Saturday, October 11, 2008
BEET Rangers at Academy of Sciences!
Today the BEET Rangers got a special treat, as our near-end-of-program celebration! They have been working so hard, and today was a day to celebrate and enjoy at the new Academy of Sciences!
The new building is pretty amazing. It was super crowded, but we were able to weave our way through to enjoy the incredible aquarium, complete with sea dragons, an albino alligator, an anaconda, and some really neat turtles. We also checked out the indoor rainforest, which kinda blew our minds. There were lots of amazing frogs, chameleons, and geckos. Snakes that looked like sticks with really long noses, and butterflies everywhere. One of them almost landed on Naz's head!
The penguins were as entertaining as ever, and the living roof is spectacular. Jeffrey wrote down the names of a lot of the plants for his garden at Gateway High School. We will help him get some of those native plants come spring, when the garden has more space to plant them. There was some lovely yarrow growing up there, definitely a beautiful sight covering a really big roof in the middle of San Francisco! There is so much space to grow on, everywhere, if we use a little imagination. Rooftop gardens could be happening all over this city!
We had a great time looking around, and learned a lot. It is always uncomfortable to see animals in cages- we talked about that quite a bit. We agreed it was challenging to enjoy some aspects of visiting the Academy of Sciences, but overall, we could see how hopefully it was bringing people closer to nature, and to caring about the environment and their impact on the world. Maybe one day we won't have to see animals from really far away up close in order to feel our connection to them, and we won't make choices to use resources that result in rainforest destruction, or the destruction of any environment, for that matter.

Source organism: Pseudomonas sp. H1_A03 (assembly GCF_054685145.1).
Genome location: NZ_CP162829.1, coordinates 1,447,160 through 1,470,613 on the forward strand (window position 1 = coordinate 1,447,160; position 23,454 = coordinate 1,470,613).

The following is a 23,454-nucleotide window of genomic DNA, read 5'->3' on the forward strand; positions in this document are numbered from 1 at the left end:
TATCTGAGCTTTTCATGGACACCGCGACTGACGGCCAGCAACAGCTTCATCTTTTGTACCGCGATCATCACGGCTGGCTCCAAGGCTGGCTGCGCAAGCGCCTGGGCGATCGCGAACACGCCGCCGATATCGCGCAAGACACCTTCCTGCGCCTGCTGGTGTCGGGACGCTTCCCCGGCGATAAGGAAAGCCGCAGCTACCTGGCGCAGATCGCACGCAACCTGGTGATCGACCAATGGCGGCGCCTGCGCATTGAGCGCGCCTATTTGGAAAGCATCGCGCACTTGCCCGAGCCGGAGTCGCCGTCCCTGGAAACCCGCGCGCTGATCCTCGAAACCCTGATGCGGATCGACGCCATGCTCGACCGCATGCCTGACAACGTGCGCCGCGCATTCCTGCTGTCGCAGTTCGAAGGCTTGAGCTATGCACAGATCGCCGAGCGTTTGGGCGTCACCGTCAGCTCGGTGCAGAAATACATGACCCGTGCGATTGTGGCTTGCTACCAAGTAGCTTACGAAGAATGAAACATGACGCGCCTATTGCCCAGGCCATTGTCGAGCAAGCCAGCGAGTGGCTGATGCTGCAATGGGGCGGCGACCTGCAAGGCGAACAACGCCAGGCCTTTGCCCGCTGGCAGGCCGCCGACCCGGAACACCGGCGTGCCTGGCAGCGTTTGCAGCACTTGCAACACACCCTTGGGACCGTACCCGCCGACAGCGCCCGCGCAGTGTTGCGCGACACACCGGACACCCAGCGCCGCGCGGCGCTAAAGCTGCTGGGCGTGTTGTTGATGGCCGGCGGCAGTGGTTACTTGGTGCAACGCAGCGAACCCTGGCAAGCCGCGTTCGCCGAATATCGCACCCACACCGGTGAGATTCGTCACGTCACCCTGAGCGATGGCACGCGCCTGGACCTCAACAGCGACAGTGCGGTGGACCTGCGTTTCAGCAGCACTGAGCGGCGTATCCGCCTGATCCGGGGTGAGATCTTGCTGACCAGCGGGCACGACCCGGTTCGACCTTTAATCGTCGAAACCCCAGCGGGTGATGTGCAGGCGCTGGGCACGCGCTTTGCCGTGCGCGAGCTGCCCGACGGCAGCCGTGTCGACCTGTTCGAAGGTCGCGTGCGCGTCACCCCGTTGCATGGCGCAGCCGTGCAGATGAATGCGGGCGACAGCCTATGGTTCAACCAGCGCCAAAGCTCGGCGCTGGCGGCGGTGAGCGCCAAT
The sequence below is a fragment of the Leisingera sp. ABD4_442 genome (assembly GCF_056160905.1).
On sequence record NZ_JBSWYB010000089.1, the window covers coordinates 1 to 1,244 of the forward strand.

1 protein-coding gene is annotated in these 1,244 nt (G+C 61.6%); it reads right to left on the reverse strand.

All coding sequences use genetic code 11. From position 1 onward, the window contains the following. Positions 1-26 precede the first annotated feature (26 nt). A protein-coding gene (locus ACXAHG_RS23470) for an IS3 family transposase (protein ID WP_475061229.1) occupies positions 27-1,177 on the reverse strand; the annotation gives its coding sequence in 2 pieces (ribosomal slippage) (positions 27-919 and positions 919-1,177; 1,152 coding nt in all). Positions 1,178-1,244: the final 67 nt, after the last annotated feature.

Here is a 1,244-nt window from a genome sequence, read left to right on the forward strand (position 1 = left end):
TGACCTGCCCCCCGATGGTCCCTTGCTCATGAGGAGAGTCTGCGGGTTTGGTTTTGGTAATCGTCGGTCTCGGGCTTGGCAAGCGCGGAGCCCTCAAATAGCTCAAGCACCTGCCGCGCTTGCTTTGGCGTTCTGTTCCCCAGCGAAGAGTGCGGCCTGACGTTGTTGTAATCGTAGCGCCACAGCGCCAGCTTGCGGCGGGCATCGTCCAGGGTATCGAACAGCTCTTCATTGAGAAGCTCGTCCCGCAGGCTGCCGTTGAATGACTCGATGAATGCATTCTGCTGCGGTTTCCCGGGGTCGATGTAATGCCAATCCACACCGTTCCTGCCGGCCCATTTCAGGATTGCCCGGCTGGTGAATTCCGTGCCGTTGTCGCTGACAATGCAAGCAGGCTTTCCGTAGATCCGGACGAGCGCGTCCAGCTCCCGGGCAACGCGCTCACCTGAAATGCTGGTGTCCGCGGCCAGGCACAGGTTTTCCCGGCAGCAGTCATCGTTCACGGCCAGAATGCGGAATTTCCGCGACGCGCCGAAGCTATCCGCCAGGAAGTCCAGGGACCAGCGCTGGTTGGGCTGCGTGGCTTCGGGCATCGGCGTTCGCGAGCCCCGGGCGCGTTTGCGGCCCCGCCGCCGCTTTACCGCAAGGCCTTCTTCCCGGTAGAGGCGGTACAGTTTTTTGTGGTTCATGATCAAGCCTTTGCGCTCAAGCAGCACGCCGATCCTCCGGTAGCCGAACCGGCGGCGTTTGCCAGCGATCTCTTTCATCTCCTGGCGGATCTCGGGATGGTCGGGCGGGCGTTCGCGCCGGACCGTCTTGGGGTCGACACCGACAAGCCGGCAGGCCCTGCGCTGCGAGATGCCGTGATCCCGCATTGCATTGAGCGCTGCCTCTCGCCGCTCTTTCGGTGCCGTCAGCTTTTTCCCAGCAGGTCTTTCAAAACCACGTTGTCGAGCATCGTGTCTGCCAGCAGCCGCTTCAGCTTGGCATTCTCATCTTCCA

Growing and eating local, with organic systems that encourage lots of animal habitat and native plants ecosystems are so essential to fighting habitat destruction caused by corporate agribusiness. Every little patch counts, from the living roof at the Academy of Sciences, to our garden at Koshland with our Monarch butterfly visitors. It all makes a difference, and we can keep growing more and more... let's do it! Overgrow!